The interest in mentalization as a concept has been steadily on the rise over the last decades. Mentalization and mentalization-based theory aimed at collecting different schools of thought and years of research, and by doing that has succeeded in describing complex phenomena in relation to interaction between people – both when it is successful and when high emotional arousal prevents the ability to mentalize.
In her foreword of my book, Edna O’Shaughnessy says ‘that the psychoanalytic method does not keep insanity out of view, but tries to offer madness a habitat for human understanding’. In this book I have tried to demonstrate how psychoanalytic thinking can make ‘Room for Madness in Mental Health’. One of the issues the book tries to address is the challenge of madness – both that which is identifiable as being madness and also madness that is disguised.
I thought long and hard about what to write for Karnacology regarding my book, Clinical Dicta and Contra Dicta and kept struggling how to introduce a book that, even though I wrote still do not fully know how to describe it. So I thought I would write a clinical vignette that may offer the reader a glimpse into the clinical vignettes in the book.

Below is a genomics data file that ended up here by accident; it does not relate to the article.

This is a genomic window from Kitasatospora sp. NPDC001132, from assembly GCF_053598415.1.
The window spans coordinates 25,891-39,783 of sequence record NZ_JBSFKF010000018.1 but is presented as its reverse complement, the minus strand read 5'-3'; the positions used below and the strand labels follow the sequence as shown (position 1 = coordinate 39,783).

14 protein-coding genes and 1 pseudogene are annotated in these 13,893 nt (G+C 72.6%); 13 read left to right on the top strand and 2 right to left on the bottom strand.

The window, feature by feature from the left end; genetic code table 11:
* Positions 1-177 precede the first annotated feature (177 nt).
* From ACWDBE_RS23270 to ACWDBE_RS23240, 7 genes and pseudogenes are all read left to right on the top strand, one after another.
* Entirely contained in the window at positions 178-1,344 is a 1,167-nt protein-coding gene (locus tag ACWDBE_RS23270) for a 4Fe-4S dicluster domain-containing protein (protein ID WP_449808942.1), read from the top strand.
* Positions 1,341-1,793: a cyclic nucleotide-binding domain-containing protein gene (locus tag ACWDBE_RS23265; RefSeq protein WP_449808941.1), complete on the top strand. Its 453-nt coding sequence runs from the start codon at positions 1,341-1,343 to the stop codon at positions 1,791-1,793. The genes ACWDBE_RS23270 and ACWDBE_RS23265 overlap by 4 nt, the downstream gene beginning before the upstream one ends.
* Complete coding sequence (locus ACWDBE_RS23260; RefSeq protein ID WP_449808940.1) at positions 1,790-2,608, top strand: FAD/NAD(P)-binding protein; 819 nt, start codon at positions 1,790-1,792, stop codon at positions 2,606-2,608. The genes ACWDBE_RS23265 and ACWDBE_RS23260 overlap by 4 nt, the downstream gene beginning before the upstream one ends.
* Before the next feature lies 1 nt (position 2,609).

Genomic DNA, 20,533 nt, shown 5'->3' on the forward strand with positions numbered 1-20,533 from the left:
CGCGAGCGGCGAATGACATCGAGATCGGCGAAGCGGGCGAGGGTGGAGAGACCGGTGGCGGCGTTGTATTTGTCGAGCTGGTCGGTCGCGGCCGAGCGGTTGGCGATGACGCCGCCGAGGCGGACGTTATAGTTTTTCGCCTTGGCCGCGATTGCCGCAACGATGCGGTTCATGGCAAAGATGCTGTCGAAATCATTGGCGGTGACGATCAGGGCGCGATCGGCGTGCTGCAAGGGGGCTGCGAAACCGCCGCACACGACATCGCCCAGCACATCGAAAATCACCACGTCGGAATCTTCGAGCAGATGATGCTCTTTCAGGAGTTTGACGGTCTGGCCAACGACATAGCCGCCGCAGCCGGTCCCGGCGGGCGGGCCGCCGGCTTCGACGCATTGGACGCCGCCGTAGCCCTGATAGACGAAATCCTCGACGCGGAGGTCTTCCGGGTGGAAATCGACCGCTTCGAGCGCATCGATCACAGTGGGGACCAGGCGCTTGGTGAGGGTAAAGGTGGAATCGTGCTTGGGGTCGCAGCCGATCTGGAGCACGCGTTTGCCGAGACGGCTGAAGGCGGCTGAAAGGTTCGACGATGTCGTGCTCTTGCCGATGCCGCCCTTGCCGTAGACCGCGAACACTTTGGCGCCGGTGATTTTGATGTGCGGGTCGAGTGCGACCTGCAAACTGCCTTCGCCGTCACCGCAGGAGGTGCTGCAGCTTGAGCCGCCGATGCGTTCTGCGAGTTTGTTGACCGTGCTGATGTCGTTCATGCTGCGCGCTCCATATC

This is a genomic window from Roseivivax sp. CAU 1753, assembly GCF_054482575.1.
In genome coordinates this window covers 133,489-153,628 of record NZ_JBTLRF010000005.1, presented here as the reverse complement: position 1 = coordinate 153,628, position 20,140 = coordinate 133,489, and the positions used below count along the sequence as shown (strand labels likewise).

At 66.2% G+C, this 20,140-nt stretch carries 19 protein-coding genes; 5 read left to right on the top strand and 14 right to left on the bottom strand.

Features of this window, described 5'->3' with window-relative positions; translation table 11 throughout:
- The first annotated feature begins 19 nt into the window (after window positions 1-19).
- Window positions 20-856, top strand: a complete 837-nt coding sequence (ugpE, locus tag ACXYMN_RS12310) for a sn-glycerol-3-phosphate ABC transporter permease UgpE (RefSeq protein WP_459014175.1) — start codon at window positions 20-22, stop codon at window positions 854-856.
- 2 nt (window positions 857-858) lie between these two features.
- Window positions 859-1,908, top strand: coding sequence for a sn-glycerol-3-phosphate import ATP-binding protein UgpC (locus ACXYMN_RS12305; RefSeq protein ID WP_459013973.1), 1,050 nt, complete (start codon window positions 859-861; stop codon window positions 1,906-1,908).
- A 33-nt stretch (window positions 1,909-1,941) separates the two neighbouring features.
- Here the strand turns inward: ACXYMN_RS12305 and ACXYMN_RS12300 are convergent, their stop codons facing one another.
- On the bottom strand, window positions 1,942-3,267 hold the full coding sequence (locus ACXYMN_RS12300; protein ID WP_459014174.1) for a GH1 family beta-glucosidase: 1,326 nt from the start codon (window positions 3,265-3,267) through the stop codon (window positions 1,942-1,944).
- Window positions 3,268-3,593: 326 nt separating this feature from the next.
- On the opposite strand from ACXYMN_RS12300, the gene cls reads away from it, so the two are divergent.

One flew into the cuckoo’s nest—but how do we help them get out? We are all familiar with the usual images of the film and many of us have worked in mental health units and found wanting the knowledge base we have been presented with to help patients recover from mental ill health and get out of ‘the nest’ (hospital).
As Karnac Books republish four key works by the pioneering clinical psychologist, his son Alastair reflects on his achievement.
When my father died just over a year ago, the family was unsure what to do with his books. He had said he would like them published on the internet for free; either that or left alone. We did not have the capacity to post them on the internet, although David had put many articles and an internet publication on his website: www.davidsmail.info. The reaction to his death, as for example in The Guardian obituary persuaded us that we needed to do something.
A popular but dated image of pilots probably derives from war movies showing scenes in which they wrestle with the controls of a damaged aircraft to avoid catastrophe. Modern aviation is far removed from what are now outdated Hollywood depictions of pilots. Wrestling at the controls to save the aircraft is hardly in a day’s work. Planes now fly via computers following the calm and well-rehearsed inputs from pilots. The recent Germanwings pilot suicide crash, however, highlights that there are a rare few pilots who do not wrestle with the flight controls to save their aircraft, but they may wrestle with very powerful and destructive forces within their minds.